April 14, 2002
Source: Hartford Courant (Connecticut)
By Jonathan Eric Lewis
On April 24, Armenians the world over will commemorate the 87th anniversary of the Armenian genocide. They will recall that, in 1915, the Ottoman Empire set in motion a plan to exterminate the entire Armenian population of Eastern Anatolia, part of what is today the Republic of Turkey. This state-sponsored program resulted in the death of some 1.5 million Armenian men, women and children.
Using the cover of the First World War, the ultra-nationalist Young Turk regime that ruled the Ottoman Empire unleashed a campaign to uproot and destroy the Armenian population. Observers throughout the world were shocked at the horrific stories of entire towns, villages and cities emptied of their Armenian inhabitants. Henry Morgenthau, the American ambassador to Turkey at the time, termed the Turkish crime against the Armenians "race murder." It was the destruction of an entire civilization.
Years later, the Polish-Jewish legal scholar Raphael Lemkin coined a term to describe the Turkish crime against the Armenians: "genocide."
World leaders condemned the Turkish crime against the Armenians when it happened. However, very few will openly speak of it today. In fact, in many schools and universities, the Armenian genocide is scarcely taught.
This has come to pass for a reason.
The current government of Turkey actually denies that this crime ever took place. (Fortunately for historians, observers recorded the events in official records and private diaries.)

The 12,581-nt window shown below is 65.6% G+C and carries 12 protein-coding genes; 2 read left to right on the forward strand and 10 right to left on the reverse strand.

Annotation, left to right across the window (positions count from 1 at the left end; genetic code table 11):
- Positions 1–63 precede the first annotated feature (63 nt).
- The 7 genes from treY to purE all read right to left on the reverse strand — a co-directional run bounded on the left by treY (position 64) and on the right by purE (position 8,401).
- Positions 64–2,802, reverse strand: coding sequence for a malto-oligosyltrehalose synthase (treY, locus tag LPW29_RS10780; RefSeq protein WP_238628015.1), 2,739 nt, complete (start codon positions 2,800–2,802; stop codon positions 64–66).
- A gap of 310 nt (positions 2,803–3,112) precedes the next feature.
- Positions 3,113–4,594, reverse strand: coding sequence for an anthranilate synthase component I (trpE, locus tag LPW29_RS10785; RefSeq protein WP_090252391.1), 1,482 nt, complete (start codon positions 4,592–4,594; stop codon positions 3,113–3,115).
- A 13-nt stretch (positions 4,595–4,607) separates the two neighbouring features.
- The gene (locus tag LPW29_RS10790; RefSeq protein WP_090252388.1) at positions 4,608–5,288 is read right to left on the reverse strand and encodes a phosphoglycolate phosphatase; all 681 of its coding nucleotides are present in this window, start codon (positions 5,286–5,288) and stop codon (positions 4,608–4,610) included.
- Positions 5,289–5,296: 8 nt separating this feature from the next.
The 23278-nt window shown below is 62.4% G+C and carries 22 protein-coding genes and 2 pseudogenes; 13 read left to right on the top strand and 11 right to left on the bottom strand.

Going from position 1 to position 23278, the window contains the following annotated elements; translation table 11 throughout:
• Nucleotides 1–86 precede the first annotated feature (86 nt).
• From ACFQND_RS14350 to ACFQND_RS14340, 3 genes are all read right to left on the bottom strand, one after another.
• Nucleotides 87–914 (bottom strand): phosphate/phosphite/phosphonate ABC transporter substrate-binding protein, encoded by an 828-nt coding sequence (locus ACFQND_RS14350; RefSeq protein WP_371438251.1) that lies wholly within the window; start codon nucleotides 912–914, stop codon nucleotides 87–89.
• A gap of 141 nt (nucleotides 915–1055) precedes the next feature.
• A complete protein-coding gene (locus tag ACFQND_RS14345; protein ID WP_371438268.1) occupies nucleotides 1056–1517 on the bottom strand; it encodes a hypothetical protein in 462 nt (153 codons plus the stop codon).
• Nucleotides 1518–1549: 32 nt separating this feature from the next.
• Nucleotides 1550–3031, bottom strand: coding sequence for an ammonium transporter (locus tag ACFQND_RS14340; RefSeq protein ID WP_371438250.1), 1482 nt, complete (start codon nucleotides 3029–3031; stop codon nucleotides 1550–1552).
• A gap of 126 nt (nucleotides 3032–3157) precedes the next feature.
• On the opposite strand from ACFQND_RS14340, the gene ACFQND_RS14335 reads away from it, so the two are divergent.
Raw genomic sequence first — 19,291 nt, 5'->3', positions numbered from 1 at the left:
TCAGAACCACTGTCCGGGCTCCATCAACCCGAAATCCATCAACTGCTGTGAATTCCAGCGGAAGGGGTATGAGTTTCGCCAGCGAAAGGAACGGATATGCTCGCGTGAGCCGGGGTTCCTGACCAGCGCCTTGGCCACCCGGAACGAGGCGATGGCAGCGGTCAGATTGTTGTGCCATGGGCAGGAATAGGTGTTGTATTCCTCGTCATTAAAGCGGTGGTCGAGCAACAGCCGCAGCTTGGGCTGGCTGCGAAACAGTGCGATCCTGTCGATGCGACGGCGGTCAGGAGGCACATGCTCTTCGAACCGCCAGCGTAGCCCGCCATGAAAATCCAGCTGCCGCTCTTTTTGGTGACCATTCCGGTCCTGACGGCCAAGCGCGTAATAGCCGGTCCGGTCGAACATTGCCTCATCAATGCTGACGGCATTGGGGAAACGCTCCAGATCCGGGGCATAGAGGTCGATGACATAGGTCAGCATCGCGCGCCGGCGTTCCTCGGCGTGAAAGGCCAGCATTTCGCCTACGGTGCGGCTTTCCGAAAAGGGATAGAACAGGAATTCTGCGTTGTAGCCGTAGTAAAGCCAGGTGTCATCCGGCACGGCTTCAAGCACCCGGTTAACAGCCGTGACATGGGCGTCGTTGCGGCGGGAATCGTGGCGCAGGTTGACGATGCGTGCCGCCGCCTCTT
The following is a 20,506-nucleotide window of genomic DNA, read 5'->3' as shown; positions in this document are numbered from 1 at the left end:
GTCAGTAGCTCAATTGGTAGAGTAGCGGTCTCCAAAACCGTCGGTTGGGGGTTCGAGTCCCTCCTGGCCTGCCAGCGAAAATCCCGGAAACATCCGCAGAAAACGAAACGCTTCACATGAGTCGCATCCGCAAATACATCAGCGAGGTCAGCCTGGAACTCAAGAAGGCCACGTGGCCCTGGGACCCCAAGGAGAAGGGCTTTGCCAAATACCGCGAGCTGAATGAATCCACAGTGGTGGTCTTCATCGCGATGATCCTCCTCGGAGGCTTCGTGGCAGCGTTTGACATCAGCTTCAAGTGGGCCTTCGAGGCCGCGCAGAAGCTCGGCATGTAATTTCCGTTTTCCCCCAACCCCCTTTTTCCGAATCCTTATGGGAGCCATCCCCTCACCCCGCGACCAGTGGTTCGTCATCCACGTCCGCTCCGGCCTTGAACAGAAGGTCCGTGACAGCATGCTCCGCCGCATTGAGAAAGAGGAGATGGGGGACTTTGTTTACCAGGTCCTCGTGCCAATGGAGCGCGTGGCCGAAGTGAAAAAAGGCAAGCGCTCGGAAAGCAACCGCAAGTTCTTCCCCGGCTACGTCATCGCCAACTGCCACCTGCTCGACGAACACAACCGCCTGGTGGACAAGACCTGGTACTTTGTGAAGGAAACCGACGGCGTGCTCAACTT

Like Holocaust denial, the denial of the Armenian genocide seeks both to minimize and rationalize the crime. Fearful of having to pay monetary reparations to Armenians, Turkey lobbies the corridors of power not to officially recognize the crime.
The fact that the genocide has, to a great extent, gone unnoticed by the world has greatly affected Armenians worldwide. Psychologists refer to a transgenerational trauma among many of them. Armenian identity, for better or for worse, is greatly shaped by both the collective memory of the genocide and the Turkish denial.
Combating denial and promoting recognition have become cornerstones of the Armenian government's foreign policy. This takes up energies and monies that could be better spent elsewhere, most notably in rebuilding Armenia's post-Soviet economy. Armenian American organizations have worked diligently to have their story heard, often lobbying politicians to attend genocide commemoration events. There is even an Armenian Genocide Museum planned to open in Washington that aims to educate the public about not only Armenian history, but also about mass murders and other crimes against humanity.
Fortunately for the Armenians, a number of prominent historians, many of them Jewish Americans, have produced an abundance of scholarship on the slaughter. Elie Wiesel, the Nobel laureate and Holocaust survivor, has even attempted, without success, to persuade the Turkish government to change its policy on the issue.
Very few would argue that the current Turkish government is responsible for a crime committed close to a hundred years ago. Many Americans do appreciate the support the Turkish government has given to the War on Terror. However, Turkey does have a responsibility to acknowledge a tragic episode in its past. The Armenians, for their part, must engage with Turks and Turkish Americans of goodwill and come to some sort of reconciliation.
On this April 24, Armenians in Connecticut and beyond will commemorate the genocide in government buildings, churches and the streets of major cities. At the dawn of a new century, Americans of all races and religions should familiarize themselves with one of the worst crimes of the last century.
Jonathan Eric Lewis is a visiting scholar of 20th-century European and Middle Eastern history at the Remarque Institute, New York University.